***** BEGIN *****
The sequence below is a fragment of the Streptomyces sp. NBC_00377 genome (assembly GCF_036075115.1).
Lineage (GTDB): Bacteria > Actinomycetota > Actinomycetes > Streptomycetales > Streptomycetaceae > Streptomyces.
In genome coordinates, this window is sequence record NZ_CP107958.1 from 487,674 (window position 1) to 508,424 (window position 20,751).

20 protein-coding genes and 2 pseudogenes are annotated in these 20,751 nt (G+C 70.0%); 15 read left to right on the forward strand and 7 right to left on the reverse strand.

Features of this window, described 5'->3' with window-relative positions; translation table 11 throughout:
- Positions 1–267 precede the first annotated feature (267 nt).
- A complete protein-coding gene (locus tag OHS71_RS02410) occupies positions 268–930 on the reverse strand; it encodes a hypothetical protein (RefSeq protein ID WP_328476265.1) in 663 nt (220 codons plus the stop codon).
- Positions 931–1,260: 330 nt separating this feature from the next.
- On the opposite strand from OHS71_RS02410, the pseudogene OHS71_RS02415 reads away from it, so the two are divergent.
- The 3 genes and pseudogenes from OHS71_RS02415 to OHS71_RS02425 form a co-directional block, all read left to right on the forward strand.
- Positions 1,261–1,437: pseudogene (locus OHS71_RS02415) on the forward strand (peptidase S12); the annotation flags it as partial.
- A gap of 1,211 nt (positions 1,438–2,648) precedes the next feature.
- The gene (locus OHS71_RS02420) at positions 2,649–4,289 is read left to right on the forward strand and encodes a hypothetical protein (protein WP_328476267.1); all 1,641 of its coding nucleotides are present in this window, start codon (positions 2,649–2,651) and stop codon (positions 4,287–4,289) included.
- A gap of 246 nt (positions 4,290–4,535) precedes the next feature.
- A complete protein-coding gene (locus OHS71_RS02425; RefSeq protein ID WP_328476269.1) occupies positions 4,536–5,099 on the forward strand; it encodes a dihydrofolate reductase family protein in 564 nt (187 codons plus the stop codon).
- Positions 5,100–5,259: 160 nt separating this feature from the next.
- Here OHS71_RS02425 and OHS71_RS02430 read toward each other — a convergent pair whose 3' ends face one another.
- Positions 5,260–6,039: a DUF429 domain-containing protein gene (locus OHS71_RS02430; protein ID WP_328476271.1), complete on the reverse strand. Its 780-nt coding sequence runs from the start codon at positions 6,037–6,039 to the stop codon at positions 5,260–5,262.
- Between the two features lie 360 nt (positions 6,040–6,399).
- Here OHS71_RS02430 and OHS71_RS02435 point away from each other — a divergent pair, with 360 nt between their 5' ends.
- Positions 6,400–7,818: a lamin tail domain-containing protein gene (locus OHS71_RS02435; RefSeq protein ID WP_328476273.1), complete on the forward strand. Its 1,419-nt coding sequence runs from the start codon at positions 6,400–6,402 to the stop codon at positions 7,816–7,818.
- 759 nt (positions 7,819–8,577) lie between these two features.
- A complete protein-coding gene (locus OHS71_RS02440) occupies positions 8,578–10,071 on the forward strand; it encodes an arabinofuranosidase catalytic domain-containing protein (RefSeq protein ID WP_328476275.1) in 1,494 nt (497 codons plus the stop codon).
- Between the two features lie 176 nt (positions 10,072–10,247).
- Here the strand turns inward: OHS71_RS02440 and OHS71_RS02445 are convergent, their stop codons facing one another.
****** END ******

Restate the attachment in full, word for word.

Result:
The sequence below is a fragment of the Streptomyces sp. NBC_00377 genome (assembly GCF_036075115.1).
Lineage (GTDB): Bacteria > Actinomycetota > Actinomycetes > Streptomycetales > Streptomycetaceae > Streptomyces.
In genome coordinates, this window is sequence record NZ_CP107958.1 from 487,674 (window position 1) to 508,424 (window position 20,751).

20 protein-coding genes and 2 pseudogenes are annotated in these 20,751 nt (G+C 70.0%); 15 read left to right on the forward strand and 7 right to left on the reverse strand.

Features of this window, described 5'->3' with window-relative positions; translation table 11 throughout:
- Positions 1–267 precede the first annotated feature (267 nt).
- A complete protein-coding gene (locus tag OHS71_RS02410) occupies positions 268–930 on the reverse strand; it encodes a hypothetical protein (RefSeq protein ID WP_328476265.1) in 663 nt (220 codons plus the stop codon).
- Positions 931–1,260: 330 nt separating this feature from the next.
- On the opposite strand from OHS71_RS02410, the pseudogene OHS71_RS02415 reads away from it, so the two are divergent.
- The 3 genes and pseudogenes from OHS71_RS02415 to OHS71_RS02425 form a co-directional block, all read left to right on the forward strand.
- Positions 1,261–1,437: pseudogene (locus OHS71_RS02415) on the forward strand (peptidase S12); the annotation flags it as partial.
- A gap of 1,211 nt (positions 1,438–2,648) precedes the next feature.
- The gene (locus OHS71_RS02420) at positions 2,649–4,289 is read left to right on the forward strand and encodes a hypothetical protein (protein WP_328476267.1); all 1,641 of its coding nucleotides are present in this window, start codon (positions 2,649–2,651) and stop codon (positions 4,287–4,289) included.
- A gap of 246 nt (positions 4,290–4,535) precedes the next feature.
- A complete protein-coding gene (locus OHS71_RS02425; RefSeq protein ID WP_328476269.1) occupies positions 4,536–5,099 on the forward strand; it encodes a dihydrofolate reductase family protein in 564 nt (187 codons plus the stop codon).
- Positions 5,100–5,259: 160 nt separating this feature from the next.
- Here OHS71_RS02425 and OHS71_RS02430 read toward each other — a convergent pair whose 3' ends face one another.
- Positions 5,260–6,039: a DUF429 domain-containing protein gene (locus OHS71_RS02430; protein ID WP_328476271.1), complete on the reverse strand. Its 780-nt coding sequence runs from the start codon at positions 6,037–6,039 to the stop codon at positions 5,260–5,262.
- Between the two features lie 360 nt (positions 6,040–6,399).
- Here OHS71_RS02430 and OHS71_RS02435 point away from each other — a divergent pair, with 360 nt between their 5' ends.
- Positions 6,400–7,818: a lamin tail domain-containing protein gene (locus OHS71_RS02435; RefSeq protein ID WP_328476273.1), complete on the forward strand. Its 1,419-nt coding sequence runs from the start codon at positions 6,400–6,402 to the stop codon at positions 7,816–7,818.
- 759 nt (positions 7,819–8,577) lie between these two features.
- A complete protein-coding gene (locus OHS71_RS02440) occupies positions 8,578–10,071 on the forward strand; it encodes an arabinofuranosidase catalytic domain-containing protein (RefSeq protein ID WP_328476275.1) in 1,494 nt (497 codons plus the stop codon).
- Between the two features lie 176 nt (positions 10,072–10,247).
- Here the strand turns inward: OHS71_RS02440 and OHS71_RS02445 are convergent, their stop codons facing one another.